At what point does it become clear that a despotic regime which ruled for decades has come to the end of the road? Is it the moment when, on the streets, the balance of terror between hundreds of rioting young men and the security forces suddenly shifts, and helmet-clad policemen begin to flee for their lives while their vans are set on fire? Maybe it's when the president of the United States comes out in the media and announces that the long-time ally, who has received billions in military assistance and diplomatic backing, must go now?
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It certainly happens when behind closed doors the generals and intelligence chiefs put the by now-impotent leader on notice that they are refusing his order to open fire on the protesters. At that moment the very soon-to-be former-president should probably rush to the airport and board his private jet for the refuge for deposed dictators: Saudi Arabia.
For me, the moment I understood that something had fundamentally changed in the first two countries undergoing what we then began calling, in exuberant optimism, the Arab Spring, on the squares and boulevards of Tunis and Cairo, was when ordinary civilians began speaking freely of years of repression and of their hope for a different future, aloud – without looking over their shoulders every few seconds. The media focused naturally on the young hip activists, linked up on Facebook and Twitter, and portrayed them as the leaders of the Arab revolutions.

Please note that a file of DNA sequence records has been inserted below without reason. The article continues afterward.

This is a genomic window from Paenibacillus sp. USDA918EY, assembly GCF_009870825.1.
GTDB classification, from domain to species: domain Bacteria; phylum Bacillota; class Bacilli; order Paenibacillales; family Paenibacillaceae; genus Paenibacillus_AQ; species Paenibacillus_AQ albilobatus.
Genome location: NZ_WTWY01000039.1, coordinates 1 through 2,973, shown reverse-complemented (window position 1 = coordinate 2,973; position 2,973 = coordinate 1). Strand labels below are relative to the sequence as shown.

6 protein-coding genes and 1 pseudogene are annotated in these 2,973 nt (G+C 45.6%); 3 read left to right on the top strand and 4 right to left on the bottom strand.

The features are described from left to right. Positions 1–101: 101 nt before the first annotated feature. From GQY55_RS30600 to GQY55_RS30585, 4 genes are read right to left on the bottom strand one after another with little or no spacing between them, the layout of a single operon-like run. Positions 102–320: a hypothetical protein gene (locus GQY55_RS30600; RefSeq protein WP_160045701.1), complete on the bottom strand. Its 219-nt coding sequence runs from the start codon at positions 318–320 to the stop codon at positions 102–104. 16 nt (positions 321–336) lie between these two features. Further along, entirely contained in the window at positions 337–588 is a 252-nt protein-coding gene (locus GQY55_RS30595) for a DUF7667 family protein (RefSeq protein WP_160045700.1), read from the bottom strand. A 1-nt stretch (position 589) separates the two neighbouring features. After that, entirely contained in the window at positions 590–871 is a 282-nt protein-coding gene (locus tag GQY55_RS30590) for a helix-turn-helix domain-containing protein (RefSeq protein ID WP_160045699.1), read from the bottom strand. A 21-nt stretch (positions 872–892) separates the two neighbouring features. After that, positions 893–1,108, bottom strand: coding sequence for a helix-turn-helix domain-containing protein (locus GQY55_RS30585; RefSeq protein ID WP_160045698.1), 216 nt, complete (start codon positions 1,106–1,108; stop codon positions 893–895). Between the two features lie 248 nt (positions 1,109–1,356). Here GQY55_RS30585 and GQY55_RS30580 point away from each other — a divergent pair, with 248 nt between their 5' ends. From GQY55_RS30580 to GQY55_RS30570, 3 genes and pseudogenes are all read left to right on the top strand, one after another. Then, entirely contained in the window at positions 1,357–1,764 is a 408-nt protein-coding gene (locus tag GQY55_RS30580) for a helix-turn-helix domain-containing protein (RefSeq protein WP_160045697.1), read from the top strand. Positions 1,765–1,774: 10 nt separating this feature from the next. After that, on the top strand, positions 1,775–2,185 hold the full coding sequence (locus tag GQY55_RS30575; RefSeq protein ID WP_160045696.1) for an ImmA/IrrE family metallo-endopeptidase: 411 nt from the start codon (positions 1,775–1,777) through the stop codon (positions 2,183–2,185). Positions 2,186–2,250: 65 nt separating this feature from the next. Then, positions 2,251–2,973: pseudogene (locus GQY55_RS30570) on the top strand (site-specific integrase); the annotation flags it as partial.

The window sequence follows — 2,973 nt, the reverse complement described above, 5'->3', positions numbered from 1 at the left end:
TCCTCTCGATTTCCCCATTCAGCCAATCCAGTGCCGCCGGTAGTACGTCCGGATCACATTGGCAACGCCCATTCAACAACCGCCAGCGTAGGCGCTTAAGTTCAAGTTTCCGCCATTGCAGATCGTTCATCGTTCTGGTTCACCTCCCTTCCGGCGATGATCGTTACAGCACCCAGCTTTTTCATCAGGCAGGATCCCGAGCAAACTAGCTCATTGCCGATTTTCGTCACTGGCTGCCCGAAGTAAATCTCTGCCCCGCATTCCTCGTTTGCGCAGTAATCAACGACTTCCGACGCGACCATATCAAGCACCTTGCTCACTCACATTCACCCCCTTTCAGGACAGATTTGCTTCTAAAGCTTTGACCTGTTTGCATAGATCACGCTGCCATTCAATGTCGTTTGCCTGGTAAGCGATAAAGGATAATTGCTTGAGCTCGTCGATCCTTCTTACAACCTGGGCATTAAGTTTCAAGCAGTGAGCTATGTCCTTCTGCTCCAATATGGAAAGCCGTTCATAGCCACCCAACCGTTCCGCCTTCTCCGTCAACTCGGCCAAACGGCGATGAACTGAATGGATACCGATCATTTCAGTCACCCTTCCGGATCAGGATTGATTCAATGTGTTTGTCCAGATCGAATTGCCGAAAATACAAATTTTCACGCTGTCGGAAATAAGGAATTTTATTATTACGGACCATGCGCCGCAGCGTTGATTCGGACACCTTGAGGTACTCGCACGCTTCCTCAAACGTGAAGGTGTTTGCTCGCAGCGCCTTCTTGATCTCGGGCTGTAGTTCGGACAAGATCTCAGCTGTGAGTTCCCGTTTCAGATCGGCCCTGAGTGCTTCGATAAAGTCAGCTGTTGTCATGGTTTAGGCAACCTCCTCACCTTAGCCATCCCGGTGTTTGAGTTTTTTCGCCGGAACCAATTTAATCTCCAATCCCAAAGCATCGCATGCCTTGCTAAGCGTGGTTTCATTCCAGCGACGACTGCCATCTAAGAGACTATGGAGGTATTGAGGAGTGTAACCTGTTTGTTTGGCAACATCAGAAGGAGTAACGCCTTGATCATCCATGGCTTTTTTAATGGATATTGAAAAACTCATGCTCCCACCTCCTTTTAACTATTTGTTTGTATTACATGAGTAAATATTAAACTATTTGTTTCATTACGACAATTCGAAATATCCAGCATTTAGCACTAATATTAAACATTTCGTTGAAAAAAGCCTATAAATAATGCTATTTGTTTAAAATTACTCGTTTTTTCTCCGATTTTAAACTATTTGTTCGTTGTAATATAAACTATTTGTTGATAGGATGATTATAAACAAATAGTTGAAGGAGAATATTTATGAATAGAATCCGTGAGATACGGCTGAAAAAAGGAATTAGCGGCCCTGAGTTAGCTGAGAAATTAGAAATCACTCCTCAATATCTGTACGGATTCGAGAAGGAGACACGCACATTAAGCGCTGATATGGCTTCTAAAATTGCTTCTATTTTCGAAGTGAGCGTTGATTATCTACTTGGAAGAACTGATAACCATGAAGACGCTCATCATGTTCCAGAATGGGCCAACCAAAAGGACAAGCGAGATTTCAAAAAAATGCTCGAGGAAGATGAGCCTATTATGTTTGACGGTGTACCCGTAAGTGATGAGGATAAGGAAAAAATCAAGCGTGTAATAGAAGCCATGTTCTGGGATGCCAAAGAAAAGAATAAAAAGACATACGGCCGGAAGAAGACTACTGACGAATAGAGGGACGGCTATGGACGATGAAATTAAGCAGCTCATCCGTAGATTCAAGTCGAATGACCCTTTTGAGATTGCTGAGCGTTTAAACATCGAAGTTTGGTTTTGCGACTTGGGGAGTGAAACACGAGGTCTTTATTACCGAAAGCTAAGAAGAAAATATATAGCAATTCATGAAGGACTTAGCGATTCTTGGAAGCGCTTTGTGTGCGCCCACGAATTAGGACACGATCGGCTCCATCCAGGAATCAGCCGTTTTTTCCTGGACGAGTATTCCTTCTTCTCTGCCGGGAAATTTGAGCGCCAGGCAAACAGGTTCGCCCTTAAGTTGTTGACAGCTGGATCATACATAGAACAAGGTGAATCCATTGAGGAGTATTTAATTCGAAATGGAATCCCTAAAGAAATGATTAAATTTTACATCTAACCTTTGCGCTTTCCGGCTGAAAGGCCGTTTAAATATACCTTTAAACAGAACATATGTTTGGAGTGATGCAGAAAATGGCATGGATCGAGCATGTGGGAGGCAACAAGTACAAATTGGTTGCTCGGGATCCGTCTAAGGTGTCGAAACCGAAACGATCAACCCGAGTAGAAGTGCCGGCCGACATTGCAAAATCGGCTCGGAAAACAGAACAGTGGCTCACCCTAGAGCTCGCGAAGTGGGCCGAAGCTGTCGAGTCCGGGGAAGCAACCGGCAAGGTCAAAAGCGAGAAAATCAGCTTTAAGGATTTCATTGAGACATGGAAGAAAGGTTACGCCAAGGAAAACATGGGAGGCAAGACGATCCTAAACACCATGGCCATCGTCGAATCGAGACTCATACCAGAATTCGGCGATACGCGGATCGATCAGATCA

The human instinct for freedom exists, but the need for stability and survival is more basic
What remained with me were two much older men, in their sixties judging by their appearance, who showed up on that first revolutionary weekend in Egypt in Cairo’s Tahrir Square. Their entire lives had been led under military dictators, Nasser, Sadat, Mubarak and the Mukhabarat (military intelligence). They hadn’t known a day of freedom of expression or of democracy. But something had urged them on that first day, when the fear of the police had been removed from central Cairo, to come to the square, thronged with young people, and express themselves.
One stood on a curbstone and shouted for an hour broken slogans on the great Egyptian people and its right to decide its own fate, until his cigarette-charred voice was completely hoarse. Another wrote his messages on a little piece of paper and walked among the foreign journalists, beseeching young people to translate them to the world. It was a moment when it seemed as if all the Orientalist concepts of Arabs not being prepared for democracy and sticking with strongmen dictators had crumbled in the face of the universal human yearning for freedom.
That’s how it looked in Cairo and two weeks earlier on Avenue Bourguiba in Tunis, where groups of people gathered to discuss the form of democratic government most suitable to them. A month later, Mubarak was in jail and the seeds of revolution were sprouting in Libya, Yemen, Bahrain and Syria.